Mesothelioma, Asbestos Lung Cancer, Asbestosis, Pleural Thickening
There are five main asbestos diseases including asbestos cancer that can develop following exposure to asbestos fibres. These are malignant asbestos mesothelioma cancer, asbestos lung cancer, asbestosis, asbestos pleural thickening and asbestos pleural plaques, however, doctors who do not regularly diagnose asbestos disease can misdiagnose (or be slow to give a diagnosis) what the condition is. This can lead to sufferers of asbestos disease wrongly concluding they do not have a right to make an asbestos compensation claim. It is therefore extremely important for sufferers of lung disease who have been exposed to asbestos fibres to immediately contact a specialist asbestos lawyer or asbestos attorney for advice and assistance in obtaining an accurate diagnosis if there is any doubt.
There are five main asbestos diseases including asbestos cancers that can develop following exposure to asbestos fibres These are malignant asbestos mesothelioma cancer, asbestos lung cancer, asbestosis, asbestos pleural thickening and asbestos pleural plaques, however,
Doctors who do not regularly diagnose asbestos disease can misdiagnose (or be slow to give a diagnosis) what the condition is because:-
A history of asbestos exposure may not be volunteered to the doctor at an early stage as it may have occurred 30, 40, 50 or even more years prior to seeing the doctor and may have been forgotten about. A striking feature of asbestos disease is this long latency period between exposure and onset of symptoms, the fibres laying dormant for many years before causing asbestos disease or symptoms for which medical advice is sought.
Some asbestos diseases require exposure to only very few asbestos fibres to cause illness, especially mesothelioma which can be caused by just one fibre being inhaled into the lungs! This adds to the above mentioned difficulty of no, or only poor, recollection of exposure to asbestos fibres and accurate diagnosis.
As chest physicians become more aware of asbestos disease, due to its increasing incidence, and the need to ask patients at an early stage if they have ever been exposed to asbestos fibres, these difficulties become less and less of an issue, however, in addition to early history taking the following further difficulties regularly arise.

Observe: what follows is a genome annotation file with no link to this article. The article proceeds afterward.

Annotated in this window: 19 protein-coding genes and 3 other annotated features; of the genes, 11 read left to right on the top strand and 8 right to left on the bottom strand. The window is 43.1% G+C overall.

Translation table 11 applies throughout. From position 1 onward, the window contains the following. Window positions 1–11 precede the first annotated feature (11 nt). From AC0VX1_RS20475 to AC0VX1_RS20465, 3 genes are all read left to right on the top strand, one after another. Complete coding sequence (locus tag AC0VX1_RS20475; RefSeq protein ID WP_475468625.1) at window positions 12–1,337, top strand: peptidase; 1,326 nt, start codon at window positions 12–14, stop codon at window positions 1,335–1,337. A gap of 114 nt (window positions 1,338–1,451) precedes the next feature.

The radiological evidence (shown on x-ray films) is often misunderstood. This can often lead to a incorrect diagnosis being made in asbestos disease cases of pleural plaques and pleural thickening. This is usually due to inexperience and the fact that radiological evidence of asbestos pleural plaques is similar, to the inexperienced eye, to asbestos pleural thickening and vice versa.
This is important in the context of asbestos UK disease litigation as asbestos pleural plaques is currently not considered to be an “injury” by the UK courts for which compensation can be awarded! This is in spite of the fact that pleural plaques sufferers were routinely awarded compensation for twenty years prior to a Court of Appeal ruling in 2006.
Accurate diagnosis in cases of asbestos pleural thickening can be difficult due to the fact that apart from the potential for it to be radiologically confused with pleural plaques, it can also be confused with other non-asbestos related injuries or illnesses. For example, as part of the careful history taking in cases of suspected pleural thickening, it is important to ask the patient if they have ever had a fractured rib or ribs. The healing process of a fractured rib can leave behind radiological evidence that shows up on x-rays as pleural thickening. Other prior lung complications and conditions can also leave behind such evidence.
Difficulties can also arise when trying to arrive at an accurate diagnosis in cases of asbestosis. Asbestosis is the scarring of lung tissue caused by asbestos fibres in the lungs. The difficulty here is that scarring of lung tissue can be caused by other factors or foreign bodies entering the lungs and not just asbestos fibres. Lung scarring or fibrosis appears the same on x-ray films regardless of what has caused it. It is therefore crucial, perhaps more so than with any other asbestos disease, to ensure an early and very detailed history of significant exposure to asbestos fibres is taken and recorded as lung fibrosis can only be diagnosed as asbestosis if the patient has suffered significant and heavy exposure to asbestos fibres in the past.